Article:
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Snap starts adding users again

Snapchat is growing again.

Its parent company Snap said on Tuesday that the messaging app had 190 million daily active users during the first three months of 2019, up from 186 million daily users the previous three months and better than investors had expected.

Snap’s revenue for the quarter surged by 39%, hitting $320 million and topping Wall Street estimates. On a call with investors, CEO Evan Spiegel touted Snapchat’s transition to self-serve ad products and its appeal to a younger audience.

Snap shares rose as much as 10% in after hours trading Tuesday immediately following the earnings report, before giving up much of those gains.

The results should help the narrative that Snap is making progress on turning around its business. Snap said in February that it had finally stopped losing Snapchat users. Snap’s stock had more than doubled so far this year, prior to Tuesday’s earnings report.

The company said it has completed the rollout of its new Android app, which could be key to it continuing to add users. Snap said the new app opens 20% faster on average and should be a better experience for users even on lower quality phones. Previously, users complained about the Android app crashing and having poor camera quality.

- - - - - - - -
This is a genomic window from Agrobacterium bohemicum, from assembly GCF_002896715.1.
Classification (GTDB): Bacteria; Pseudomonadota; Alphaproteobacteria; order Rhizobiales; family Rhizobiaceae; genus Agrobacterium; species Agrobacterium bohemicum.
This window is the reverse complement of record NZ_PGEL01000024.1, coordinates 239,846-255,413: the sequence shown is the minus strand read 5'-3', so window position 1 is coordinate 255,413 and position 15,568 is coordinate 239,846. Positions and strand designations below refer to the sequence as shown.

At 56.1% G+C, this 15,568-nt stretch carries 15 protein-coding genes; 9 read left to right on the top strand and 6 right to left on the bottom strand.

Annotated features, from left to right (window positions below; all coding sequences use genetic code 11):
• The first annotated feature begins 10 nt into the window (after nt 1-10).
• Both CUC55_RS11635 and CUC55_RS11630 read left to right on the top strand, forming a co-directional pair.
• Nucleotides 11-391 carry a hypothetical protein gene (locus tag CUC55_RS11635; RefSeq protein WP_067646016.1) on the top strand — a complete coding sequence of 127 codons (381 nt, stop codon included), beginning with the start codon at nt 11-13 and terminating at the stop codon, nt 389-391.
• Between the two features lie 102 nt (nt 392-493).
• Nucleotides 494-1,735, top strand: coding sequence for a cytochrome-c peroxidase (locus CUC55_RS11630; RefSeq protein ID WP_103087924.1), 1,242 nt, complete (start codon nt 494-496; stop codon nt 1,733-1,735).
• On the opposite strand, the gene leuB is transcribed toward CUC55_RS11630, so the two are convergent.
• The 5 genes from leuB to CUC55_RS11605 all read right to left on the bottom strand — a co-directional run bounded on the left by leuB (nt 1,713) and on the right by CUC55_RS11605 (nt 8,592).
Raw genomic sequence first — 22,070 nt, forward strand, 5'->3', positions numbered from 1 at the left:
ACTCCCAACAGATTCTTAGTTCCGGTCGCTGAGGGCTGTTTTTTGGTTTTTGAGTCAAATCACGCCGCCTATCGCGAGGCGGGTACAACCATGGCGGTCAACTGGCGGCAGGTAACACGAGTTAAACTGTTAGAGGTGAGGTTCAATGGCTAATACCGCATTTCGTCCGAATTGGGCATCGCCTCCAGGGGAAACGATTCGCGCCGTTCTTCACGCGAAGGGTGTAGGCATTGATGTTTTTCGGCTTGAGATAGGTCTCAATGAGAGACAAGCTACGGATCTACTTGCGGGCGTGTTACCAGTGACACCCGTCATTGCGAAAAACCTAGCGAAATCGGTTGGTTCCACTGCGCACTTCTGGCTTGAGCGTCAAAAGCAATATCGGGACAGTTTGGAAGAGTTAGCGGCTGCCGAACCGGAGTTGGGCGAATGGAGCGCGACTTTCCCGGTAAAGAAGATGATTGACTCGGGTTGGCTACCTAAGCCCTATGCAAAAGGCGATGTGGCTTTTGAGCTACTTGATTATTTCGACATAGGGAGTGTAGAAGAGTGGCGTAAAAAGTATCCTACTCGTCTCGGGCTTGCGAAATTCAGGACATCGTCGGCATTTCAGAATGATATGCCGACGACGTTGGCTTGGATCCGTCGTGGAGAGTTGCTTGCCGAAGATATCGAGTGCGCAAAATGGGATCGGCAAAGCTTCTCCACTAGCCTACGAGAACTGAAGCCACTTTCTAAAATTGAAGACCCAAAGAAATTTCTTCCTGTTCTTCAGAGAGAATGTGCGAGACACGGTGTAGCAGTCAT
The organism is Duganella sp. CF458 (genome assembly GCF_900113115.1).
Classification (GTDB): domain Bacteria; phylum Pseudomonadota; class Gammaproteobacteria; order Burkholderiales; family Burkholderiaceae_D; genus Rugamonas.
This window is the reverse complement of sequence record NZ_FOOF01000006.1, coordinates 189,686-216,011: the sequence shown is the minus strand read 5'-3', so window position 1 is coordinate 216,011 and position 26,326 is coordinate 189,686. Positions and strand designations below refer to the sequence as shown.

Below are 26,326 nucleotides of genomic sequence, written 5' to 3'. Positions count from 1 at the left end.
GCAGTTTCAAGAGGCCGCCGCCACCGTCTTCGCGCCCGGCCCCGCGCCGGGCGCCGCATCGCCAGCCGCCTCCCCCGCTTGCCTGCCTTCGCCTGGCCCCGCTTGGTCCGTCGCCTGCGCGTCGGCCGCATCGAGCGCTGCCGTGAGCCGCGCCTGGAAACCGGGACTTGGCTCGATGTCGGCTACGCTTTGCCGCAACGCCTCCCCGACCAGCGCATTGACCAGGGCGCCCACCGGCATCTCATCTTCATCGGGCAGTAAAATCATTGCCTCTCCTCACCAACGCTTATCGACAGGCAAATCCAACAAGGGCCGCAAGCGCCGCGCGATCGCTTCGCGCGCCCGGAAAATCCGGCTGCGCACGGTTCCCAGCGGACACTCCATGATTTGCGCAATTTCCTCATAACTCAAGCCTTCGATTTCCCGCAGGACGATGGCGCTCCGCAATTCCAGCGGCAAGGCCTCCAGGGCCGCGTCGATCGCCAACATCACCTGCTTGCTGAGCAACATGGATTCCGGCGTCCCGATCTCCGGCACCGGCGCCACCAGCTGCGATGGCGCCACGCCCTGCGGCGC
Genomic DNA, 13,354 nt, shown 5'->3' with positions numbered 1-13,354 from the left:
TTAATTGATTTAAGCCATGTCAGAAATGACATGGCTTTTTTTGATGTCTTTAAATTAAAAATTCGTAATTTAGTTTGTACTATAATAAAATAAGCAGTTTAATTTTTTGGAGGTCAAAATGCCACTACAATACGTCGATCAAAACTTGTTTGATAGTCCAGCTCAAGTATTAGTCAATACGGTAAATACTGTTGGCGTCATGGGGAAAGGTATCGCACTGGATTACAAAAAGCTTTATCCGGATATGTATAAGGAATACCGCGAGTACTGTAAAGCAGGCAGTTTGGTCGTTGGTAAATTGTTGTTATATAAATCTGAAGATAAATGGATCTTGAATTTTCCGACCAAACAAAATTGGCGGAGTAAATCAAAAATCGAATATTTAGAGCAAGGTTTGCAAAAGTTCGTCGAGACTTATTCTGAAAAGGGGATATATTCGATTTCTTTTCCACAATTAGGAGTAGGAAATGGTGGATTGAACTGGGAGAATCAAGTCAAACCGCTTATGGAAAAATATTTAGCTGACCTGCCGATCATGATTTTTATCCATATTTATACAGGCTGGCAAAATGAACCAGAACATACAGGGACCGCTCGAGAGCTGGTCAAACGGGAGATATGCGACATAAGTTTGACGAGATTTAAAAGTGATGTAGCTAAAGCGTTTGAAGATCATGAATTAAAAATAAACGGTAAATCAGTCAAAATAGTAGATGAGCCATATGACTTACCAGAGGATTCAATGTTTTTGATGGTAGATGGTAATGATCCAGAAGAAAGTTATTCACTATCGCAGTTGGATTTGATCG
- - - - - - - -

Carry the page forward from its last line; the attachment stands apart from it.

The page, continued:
“The revamped Android app could drive more gains in subsequent quarters if a significant number of people start using this version of Snapchat. A sizeable chunk of the world’s smartphone user base is on Android,” said Debra Aho Williamson, principal analyst at eMarketer.

But Spiegel acknowledged Snap will have to win back Android users who had a poor experience with the old app.

“It’s going to take time to rebuild that trust. The best way for us to do that is deliver on the product,” he said. “It’s going to be a process.”

At an event earlier in April, Snap teased new monetization and advertising opportunities, including six-second ads in games.

“As of March, our ads can now reach more 13 to 34 year-olds than Instagram in the United States,” Spiegel said, in a rare swipe mentioning the company’s chief rival by name.

Analysts have generally been more upbeat about the company in recent months. In March, Jefferies analysts said they “felt like [Snap] had grown up from a startup to a more mature company” after visiting the company’s Santa Monica headquarters.

It’s a remarkable shift in investor sentiment for the company. Last year, Snap struggled with an unpopular redesign of its iOS app, its first-ever declines in daily active users, a slew of executive departures and increased competition from Instagram.

There are still challenges ahead. Snap lost $310 million in the first three months of the year — that is a 20% improvement from the more than $385 million it lost in the same period a year ago, but still a long way from getting out of the red.

Snap also implied that user growth in the next quarter could be weaker.

“While we are not going to give specific guidance on daily active users, we have previously seen stronger daily active user growth rates in Q1 when compared to Q2,” Snap’s interim CFO Lara Sweet said.

 

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